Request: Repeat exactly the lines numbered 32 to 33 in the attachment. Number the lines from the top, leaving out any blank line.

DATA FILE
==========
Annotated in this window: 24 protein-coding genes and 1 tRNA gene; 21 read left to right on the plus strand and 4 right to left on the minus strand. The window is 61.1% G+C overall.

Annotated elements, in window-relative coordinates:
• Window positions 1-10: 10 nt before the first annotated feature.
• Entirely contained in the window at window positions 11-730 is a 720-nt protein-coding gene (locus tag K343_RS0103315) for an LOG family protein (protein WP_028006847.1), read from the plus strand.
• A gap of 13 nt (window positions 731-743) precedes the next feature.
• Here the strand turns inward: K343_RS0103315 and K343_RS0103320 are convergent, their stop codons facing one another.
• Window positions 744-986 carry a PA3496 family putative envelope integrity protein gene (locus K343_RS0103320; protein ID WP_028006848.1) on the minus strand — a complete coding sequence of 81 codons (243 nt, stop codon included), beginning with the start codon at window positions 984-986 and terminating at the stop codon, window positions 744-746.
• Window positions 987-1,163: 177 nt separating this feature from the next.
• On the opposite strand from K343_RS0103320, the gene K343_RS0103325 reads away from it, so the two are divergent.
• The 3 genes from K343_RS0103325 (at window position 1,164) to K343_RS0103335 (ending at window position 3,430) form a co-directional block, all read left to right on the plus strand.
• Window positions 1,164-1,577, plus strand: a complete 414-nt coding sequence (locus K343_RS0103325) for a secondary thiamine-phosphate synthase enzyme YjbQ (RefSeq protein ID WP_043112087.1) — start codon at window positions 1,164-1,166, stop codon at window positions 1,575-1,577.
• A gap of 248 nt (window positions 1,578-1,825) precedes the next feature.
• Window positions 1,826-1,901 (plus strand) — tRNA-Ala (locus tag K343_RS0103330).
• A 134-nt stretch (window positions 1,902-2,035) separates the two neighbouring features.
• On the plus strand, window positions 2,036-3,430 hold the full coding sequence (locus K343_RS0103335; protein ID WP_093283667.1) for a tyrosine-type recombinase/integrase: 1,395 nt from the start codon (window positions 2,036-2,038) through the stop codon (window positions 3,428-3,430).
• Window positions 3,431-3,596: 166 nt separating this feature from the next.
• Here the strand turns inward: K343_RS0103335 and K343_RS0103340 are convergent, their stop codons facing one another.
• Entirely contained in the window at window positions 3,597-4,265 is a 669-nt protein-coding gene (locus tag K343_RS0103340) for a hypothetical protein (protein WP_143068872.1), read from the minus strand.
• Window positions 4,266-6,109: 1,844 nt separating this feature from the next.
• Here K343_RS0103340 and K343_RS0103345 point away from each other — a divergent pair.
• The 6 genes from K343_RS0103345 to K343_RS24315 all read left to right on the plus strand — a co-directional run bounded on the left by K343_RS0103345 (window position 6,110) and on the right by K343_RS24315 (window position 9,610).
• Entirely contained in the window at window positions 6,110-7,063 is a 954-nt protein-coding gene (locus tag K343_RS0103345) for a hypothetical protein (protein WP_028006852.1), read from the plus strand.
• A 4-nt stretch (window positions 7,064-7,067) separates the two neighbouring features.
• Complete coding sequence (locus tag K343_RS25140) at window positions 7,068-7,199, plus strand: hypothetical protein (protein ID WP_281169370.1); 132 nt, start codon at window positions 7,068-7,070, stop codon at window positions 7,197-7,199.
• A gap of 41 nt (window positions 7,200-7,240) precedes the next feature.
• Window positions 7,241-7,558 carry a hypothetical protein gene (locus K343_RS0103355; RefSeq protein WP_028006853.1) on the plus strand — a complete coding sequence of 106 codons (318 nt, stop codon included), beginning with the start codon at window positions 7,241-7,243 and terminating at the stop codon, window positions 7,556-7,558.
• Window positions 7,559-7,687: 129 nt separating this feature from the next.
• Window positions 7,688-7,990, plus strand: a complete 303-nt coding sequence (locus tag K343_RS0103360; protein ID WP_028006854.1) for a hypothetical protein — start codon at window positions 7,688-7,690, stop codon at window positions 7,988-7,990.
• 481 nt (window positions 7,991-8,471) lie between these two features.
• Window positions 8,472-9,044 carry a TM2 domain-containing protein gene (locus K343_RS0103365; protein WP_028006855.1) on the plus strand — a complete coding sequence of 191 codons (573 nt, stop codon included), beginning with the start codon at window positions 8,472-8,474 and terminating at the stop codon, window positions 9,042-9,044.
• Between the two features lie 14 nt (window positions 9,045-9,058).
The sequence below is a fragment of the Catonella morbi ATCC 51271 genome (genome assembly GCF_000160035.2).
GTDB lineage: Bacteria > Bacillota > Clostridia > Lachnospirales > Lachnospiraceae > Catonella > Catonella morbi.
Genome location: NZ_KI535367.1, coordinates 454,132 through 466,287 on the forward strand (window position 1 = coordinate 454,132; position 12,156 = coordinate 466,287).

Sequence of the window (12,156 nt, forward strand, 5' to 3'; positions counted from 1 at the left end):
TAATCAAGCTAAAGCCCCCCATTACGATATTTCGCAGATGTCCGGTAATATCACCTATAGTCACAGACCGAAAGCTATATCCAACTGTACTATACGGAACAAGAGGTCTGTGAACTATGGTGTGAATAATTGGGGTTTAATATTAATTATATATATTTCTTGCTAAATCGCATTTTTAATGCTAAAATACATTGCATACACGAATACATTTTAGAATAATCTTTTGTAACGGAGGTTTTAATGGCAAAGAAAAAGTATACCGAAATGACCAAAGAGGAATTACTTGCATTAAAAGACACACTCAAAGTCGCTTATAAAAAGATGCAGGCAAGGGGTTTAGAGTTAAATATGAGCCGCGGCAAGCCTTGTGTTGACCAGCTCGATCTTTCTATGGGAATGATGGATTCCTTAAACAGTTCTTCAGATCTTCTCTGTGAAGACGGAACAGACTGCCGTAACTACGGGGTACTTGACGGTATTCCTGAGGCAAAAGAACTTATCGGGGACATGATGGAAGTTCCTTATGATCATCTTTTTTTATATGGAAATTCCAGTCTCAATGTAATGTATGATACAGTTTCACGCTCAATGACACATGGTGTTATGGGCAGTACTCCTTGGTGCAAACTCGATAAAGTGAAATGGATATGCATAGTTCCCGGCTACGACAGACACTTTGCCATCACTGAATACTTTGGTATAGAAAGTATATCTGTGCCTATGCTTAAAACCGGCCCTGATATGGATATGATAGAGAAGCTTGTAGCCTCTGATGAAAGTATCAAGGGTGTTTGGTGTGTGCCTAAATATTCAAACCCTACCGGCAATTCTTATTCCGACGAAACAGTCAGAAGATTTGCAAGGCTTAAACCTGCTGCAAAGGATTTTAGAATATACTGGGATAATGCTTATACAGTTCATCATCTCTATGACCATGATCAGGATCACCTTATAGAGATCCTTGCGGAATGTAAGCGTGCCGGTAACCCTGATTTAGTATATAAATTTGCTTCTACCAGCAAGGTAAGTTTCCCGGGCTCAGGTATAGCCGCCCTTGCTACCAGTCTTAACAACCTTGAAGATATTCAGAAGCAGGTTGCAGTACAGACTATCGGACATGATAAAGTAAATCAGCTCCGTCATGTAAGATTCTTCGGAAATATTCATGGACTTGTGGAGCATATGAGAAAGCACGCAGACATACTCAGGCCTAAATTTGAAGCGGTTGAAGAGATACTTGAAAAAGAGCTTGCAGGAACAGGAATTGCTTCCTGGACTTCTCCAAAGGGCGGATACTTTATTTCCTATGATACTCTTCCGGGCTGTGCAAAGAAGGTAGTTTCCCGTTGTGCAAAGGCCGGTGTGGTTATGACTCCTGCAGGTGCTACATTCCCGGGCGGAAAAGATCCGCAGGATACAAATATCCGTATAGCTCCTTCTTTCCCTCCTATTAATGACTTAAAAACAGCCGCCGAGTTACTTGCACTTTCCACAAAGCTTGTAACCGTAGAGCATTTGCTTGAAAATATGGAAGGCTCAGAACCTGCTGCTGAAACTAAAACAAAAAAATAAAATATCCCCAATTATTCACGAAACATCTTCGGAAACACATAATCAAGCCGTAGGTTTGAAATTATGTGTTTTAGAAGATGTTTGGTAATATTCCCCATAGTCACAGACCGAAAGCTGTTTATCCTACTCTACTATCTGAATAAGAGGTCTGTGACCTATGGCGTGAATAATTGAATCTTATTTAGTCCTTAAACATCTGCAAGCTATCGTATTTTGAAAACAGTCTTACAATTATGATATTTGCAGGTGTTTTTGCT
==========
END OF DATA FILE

The sequence below is a fragment of the Catonella morbi ATCC 51271 genome (genome assembly GCF_000160035.2).
GTDB lineage: Bacteria > Bacillota > Clostridia > Lachnospirales > Lachnospiraceae > Catonella > Catonella morbi.